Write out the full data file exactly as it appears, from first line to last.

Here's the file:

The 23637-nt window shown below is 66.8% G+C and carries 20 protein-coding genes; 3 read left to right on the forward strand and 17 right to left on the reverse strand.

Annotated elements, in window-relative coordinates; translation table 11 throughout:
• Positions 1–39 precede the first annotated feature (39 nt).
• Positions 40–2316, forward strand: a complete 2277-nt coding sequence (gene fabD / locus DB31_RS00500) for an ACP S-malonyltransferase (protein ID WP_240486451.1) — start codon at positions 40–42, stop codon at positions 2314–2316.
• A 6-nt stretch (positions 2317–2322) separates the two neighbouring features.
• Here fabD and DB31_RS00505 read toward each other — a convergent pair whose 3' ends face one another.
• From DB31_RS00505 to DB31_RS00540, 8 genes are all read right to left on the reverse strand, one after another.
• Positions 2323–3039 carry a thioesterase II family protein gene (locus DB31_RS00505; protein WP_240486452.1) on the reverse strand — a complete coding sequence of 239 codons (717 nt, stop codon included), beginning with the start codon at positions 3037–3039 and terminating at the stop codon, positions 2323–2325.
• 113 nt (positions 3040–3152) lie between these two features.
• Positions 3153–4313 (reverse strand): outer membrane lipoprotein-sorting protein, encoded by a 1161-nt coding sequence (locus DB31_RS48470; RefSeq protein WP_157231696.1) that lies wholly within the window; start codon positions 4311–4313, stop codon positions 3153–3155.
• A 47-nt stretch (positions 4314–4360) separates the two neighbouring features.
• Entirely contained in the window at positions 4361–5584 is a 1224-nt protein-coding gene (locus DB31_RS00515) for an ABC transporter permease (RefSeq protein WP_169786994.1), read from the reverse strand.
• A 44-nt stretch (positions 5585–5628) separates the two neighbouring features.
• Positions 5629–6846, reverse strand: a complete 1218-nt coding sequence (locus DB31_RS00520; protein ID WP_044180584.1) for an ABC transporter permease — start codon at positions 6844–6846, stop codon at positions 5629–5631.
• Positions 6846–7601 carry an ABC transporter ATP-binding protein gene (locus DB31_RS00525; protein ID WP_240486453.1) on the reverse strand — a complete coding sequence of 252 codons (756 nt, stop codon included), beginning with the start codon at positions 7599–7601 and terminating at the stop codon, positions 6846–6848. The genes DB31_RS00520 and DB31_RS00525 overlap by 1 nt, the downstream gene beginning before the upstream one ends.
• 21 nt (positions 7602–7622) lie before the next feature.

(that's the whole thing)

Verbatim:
The 23637-nt window shown below is 66.8% G+C and carries 20 protein-coding genes; 3 read left to right on the forward strand and 17 right to left on the reverse strand.

Annotated elements, in window-relative coordinates; translation table 11 throughout:
• Positions 1–39 precede the first annotated feature (39 nt).
• Positions 40–2316, forward strand: a complete 2277-nt coding sequence (gene fabD / locus DB31_RS00500) for an ACP S-malonyltransferase (protein ID WP_240486451.1) — start codon at positions 40–42, stop codon at positions 2314–2316.
• A 6-nt stretch (positions 2317–2322) separates the two neighbouring features.
• Here fabD and DB31_RS00505 read toward each other — a convergent pair whose 3' ends face one another.
• From DB31_RS00505 to DB31_RS00540, 8 genes are all read right to left on the reverse strand, one after another.
• Positions 2323–3039 carry a thioesterase II family protein gene (locus DB31_RS00505; protein WP_240486452.1) on the reverse strand — a complete coding sequence of 239 codons (717 nt, stop codon included), beginning with the start codon at positions 3037–3039 and terminating at the stop codon, positions 2323–2325.
• 113 nt (positions 3040–3152) lie between these two features.
• Positions 3153–4313 (reverse strand): outer membrane lipoprotein-sorting protein, encoded by a 1161-nt coding sequence (locus DB31_RS48470; RefSeq protein WP_157231696.1) that lies wholly within the window; start codon positions 4311–4313, stop codon positions 3153–3155.
• A 47-nt stretch (positions 4314–4360) separates the two neighbouring features.
• Entirely contained in the window at positions 4361–5584 is a 1224-nt protein-coding gene (locus DB31_RS00515) for an ABC transporter permease (RefSeq protein WP_169786994.1), read from the reverse strand.
• A 44-nt stretch (positions 5585–5628) separates the two neighbouring features.
• Positions 5629–6846, reverse strand: a complete 1218-nt coding sequence (locus DB31_RS00520; protein ID WP_044180584.1) for an ABC transporter permease — start codon at positions 6844–6846, stop codon at positions 5629–5631.
• Positions 6846–7601 carry an ABC transporter ATP-binding protein gene (locus DB31_RS00525; protein ID WP_240486453.1) on the reverse strand — a complete coding sequence of 252 codons (756 nt, stop codon included), beginning with the start codon at positions 7599–7601 and terminating at the stop codon, positions 6846–6848. The genes DB31_RS00520 and DB31_RS00525 overlap by 1 nt, the downstream gene beginning before the upstream one ends.
• 21 nt (positions 7602–7622) lie before the next feature.